US class action for Iraqi and Afghani visa applications
Systemic impact from US visa judgement
On September 20 2019, a Freshfields team, in partnership with the International Refugee Assistance Project (IRAP), won a major victory for Afghans and Iraqis facing mortal danger for helping US forces and who have applied for Special Immigrant Visas (SIV) to enter the US.
Congress created the SIV program in 2008 for Iraqis and in 2009 for Afghans in order to provide a legal pathway to safety for local allies who have become the target of militias and other anti-US forces due to their work with the US government. Afghans and Iraqis eligible for SIVs include allies who worked for or on behalf of the US government as translators, interpreters, contractors, and engineers, among other roles.
Applicants live in mortal danger as a result of their service to the United States. Many of them live in hiding from the Taliban, ISIS, and other militias. Therefore, in 2013, Congress mandated that applicants receive a decision on their visas within nine months of submitting their applications. Nevertheless, many applicants have been waiting years for decisions.
A US-based Freshfields team and IRAP commenced a class action lawsuit in 2018, representing a class of SIV applicants – the plaintiffs – on a pro bono basis. The action was brought against the Department of State and Department of Homeland Security, in addition to representatives of these agencies. This case, Allies v. Pompeo, is the first class action brought on behalf of SIV applicants.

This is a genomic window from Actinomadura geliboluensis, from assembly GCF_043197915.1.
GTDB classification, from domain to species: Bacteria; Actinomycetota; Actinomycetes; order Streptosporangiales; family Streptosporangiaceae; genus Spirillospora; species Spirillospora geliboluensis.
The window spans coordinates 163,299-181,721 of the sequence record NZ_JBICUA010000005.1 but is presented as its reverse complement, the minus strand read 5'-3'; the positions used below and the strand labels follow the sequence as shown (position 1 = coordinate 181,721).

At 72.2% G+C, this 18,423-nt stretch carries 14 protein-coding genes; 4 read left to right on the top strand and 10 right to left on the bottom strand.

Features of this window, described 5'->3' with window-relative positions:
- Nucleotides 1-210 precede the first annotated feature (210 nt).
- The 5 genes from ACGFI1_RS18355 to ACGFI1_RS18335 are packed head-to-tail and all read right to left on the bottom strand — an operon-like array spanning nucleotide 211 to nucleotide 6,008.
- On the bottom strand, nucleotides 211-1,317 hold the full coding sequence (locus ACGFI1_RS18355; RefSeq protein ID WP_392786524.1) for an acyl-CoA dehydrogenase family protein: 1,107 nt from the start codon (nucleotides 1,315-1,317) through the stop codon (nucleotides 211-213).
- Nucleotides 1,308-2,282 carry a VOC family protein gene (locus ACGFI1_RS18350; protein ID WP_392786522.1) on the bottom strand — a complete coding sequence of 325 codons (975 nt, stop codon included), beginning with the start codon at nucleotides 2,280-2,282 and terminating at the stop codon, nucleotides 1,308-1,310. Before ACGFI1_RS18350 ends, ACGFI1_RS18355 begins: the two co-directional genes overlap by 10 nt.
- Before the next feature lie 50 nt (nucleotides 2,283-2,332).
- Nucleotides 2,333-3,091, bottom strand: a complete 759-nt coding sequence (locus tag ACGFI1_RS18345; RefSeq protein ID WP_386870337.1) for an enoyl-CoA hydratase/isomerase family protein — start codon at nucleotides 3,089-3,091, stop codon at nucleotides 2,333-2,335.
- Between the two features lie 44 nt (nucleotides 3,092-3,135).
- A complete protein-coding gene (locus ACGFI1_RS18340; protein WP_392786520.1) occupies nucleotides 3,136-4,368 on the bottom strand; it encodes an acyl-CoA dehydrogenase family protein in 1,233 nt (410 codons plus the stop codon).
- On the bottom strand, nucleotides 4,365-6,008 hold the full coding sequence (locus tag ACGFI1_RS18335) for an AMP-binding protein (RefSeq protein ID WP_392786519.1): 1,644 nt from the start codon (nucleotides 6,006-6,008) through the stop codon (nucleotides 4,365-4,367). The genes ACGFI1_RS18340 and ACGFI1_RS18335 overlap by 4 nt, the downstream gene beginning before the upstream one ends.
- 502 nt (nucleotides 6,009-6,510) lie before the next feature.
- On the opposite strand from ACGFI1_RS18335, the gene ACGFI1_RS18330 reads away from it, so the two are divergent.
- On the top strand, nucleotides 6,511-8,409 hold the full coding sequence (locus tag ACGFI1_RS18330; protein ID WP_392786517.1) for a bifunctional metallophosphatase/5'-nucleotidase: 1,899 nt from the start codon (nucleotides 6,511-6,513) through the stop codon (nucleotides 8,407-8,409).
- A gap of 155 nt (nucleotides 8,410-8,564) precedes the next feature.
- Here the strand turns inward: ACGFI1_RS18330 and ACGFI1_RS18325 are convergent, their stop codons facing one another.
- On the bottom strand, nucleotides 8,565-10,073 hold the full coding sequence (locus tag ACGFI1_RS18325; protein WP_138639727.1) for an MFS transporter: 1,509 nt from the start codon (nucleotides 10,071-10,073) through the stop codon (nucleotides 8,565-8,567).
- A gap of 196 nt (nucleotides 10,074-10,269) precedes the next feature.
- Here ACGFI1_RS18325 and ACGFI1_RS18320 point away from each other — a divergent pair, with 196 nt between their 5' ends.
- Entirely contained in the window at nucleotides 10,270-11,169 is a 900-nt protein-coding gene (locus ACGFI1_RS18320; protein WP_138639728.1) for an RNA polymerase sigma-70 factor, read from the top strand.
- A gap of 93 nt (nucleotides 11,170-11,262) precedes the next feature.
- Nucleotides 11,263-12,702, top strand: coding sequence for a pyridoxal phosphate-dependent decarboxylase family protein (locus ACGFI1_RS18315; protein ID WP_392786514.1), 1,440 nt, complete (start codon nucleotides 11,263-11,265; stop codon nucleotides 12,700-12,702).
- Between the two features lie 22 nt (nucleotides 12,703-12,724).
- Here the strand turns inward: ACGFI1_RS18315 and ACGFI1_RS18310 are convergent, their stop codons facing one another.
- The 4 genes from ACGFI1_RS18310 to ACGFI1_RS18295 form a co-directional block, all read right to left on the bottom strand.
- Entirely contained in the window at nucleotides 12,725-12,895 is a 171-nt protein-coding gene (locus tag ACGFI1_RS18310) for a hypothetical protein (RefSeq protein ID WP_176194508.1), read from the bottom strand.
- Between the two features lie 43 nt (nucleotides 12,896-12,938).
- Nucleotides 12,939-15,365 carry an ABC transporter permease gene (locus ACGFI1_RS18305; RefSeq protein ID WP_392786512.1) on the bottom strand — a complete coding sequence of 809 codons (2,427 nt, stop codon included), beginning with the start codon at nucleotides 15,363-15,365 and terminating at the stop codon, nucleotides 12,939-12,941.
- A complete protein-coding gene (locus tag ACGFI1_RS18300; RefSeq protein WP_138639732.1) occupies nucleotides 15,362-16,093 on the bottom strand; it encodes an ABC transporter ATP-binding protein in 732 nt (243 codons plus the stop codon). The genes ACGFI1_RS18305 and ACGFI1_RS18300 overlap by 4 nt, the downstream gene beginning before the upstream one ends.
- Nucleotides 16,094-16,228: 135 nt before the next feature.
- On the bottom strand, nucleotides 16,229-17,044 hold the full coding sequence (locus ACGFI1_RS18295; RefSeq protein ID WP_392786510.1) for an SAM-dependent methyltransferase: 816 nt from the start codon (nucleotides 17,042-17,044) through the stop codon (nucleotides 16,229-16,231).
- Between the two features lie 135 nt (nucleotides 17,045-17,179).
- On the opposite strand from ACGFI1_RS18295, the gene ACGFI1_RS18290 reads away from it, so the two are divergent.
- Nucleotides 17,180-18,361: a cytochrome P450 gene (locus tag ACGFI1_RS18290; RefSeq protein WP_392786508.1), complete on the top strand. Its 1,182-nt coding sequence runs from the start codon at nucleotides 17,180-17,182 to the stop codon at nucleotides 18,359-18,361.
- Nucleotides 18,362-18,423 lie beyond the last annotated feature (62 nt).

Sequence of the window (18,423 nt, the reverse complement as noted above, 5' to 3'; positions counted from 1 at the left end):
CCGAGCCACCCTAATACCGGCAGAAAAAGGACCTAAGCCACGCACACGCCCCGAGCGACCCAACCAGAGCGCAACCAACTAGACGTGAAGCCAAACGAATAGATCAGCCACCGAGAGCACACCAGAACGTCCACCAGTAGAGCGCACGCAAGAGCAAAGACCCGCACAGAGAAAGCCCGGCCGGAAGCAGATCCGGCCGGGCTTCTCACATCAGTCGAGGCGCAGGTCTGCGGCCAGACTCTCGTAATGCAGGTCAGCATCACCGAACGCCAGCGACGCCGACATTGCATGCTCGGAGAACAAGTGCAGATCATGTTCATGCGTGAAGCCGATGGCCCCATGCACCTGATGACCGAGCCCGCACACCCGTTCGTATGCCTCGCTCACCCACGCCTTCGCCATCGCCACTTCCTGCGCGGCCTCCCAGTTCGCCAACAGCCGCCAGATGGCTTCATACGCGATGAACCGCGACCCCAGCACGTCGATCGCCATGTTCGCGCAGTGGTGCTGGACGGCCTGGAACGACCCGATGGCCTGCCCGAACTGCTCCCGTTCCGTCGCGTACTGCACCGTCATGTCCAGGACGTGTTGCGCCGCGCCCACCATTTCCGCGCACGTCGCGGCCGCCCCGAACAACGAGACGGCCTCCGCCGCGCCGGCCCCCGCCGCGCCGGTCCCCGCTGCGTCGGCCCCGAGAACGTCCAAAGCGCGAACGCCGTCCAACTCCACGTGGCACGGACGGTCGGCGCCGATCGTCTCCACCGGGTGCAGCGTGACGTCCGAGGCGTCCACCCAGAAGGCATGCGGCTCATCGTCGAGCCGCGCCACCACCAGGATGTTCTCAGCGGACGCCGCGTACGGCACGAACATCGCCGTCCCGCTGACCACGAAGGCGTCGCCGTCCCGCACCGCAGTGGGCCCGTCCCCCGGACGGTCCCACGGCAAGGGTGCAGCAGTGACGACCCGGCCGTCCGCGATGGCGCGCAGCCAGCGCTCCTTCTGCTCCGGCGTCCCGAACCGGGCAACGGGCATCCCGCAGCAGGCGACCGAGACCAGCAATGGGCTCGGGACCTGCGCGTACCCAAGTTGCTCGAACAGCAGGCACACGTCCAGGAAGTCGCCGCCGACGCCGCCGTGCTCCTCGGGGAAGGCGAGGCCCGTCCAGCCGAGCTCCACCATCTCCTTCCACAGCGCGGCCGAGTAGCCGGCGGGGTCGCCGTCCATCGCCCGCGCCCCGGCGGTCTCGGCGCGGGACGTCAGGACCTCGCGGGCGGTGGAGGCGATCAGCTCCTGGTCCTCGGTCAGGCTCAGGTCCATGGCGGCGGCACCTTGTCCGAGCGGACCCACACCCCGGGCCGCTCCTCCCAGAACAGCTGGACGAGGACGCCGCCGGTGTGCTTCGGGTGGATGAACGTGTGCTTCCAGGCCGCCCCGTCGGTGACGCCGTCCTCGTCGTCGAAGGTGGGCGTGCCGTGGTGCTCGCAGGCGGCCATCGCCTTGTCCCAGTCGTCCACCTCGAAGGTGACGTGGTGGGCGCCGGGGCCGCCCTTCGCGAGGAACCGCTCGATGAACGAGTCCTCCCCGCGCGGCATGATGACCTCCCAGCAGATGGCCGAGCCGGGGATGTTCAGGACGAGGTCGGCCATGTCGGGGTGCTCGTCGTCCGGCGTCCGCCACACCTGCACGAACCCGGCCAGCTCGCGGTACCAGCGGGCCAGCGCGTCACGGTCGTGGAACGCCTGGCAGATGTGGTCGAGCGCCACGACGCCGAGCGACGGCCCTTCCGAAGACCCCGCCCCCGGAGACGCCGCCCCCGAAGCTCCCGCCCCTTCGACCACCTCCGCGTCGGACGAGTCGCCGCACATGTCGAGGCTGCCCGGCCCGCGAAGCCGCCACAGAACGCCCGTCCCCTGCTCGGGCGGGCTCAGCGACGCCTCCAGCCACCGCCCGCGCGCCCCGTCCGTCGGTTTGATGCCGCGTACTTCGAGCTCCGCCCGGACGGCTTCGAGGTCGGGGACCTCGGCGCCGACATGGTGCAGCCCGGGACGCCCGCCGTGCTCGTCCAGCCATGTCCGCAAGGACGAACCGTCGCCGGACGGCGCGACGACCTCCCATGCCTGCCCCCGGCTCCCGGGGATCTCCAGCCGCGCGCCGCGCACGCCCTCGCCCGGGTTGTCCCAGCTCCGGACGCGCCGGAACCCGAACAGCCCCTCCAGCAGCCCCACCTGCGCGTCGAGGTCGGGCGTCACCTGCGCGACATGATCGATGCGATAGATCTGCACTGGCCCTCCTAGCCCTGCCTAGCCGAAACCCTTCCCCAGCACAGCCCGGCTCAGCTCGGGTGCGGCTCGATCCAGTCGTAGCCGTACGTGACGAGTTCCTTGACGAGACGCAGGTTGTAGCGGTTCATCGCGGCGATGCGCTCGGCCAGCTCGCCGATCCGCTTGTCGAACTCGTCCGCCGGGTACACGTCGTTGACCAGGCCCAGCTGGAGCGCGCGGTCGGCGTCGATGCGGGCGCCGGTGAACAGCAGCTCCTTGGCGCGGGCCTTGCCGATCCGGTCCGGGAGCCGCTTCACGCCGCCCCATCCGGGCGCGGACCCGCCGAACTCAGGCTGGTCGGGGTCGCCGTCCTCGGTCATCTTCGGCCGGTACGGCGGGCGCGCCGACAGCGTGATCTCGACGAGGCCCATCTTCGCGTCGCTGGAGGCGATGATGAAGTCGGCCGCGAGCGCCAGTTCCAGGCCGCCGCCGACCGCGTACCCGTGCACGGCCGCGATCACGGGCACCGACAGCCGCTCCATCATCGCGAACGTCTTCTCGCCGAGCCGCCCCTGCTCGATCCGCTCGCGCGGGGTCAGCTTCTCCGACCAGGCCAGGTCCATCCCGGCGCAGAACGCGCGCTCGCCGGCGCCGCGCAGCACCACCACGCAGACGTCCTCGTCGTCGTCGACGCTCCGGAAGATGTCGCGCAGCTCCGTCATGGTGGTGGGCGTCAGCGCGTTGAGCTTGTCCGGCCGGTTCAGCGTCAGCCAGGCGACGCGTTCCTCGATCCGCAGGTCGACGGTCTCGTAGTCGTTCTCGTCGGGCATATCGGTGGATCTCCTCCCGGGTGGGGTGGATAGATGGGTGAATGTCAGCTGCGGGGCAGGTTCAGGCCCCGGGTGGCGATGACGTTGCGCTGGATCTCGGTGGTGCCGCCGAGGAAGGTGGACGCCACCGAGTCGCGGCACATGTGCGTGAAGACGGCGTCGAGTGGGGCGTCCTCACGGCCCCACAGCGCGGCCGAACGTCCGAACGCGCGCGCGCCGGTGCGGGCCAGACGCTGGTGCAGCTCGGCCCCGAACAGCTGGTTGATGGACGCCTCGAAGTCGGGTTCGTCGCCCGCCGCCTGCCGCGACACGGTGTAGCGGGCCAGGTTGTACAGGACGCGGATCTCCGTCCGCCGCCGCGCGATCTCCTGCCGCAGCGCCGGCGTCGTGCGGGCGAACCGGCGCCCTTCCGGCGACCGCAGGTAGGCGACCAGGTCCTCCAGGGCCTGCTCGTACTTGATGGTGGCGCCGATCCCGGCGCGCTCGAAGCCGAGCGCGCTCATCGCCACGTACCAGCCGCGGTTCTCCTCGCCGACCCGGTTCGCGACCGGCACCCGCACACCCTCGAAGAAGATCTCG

In January 2019, the US District Court for the District of Columbia provisionally certified a class of plaintiffs who had not received an adjudication on their SIV applications within the congressionally-mandated nine-month timeline, and simultaneously denied defendants’ motion to dismiss.
In September 2019, US District Judge Tanya S. Chutkan granted summary judgment in plaintiffs’ favor. In her decision, Judge Chutkan held that the delays the applicants experienced, especially given the dangers and risks they endure, were unreasonable. Judge Chutkan also ordered the Department of State and Department of Homeland Security to prepare a plan to adjudicate the pending SIV applications within 30 days of a final ruling on class certification. The government will be required to submit bimonthly reports on the progress of adjudicating these long-delayed applications.
An important victory
This decision is critical for SIV applicants seeking refuge in the US and holds defendants accountable to the Congressionally-mandated nine-month timetable for adjudicating SIV applications.
“Keeping our promises to Afghans and Iraqis who have risked everything to help us is crucial, and this important decision helps ensure that we fulfill our duty to help our brave allies,” says Freshfields Associate Rebecca Curwin. “As a lawyer, it is incredibly rewarding to work on such an important case.”
Deepa Alagesan, IRAP supervising attorney, said: “We are thrilled that this decision could finally bring relief to these men and women and their families, who have risked everything to support US missions in their home countries and have been forced to wait in limbo for far too long.”
Freshfields Partner Linda Martin underlined the firm’s commitment to making a positive difference within the communities we touch: “I’m incredibly proud of our team’s hard work on behalf of our clients,” she said.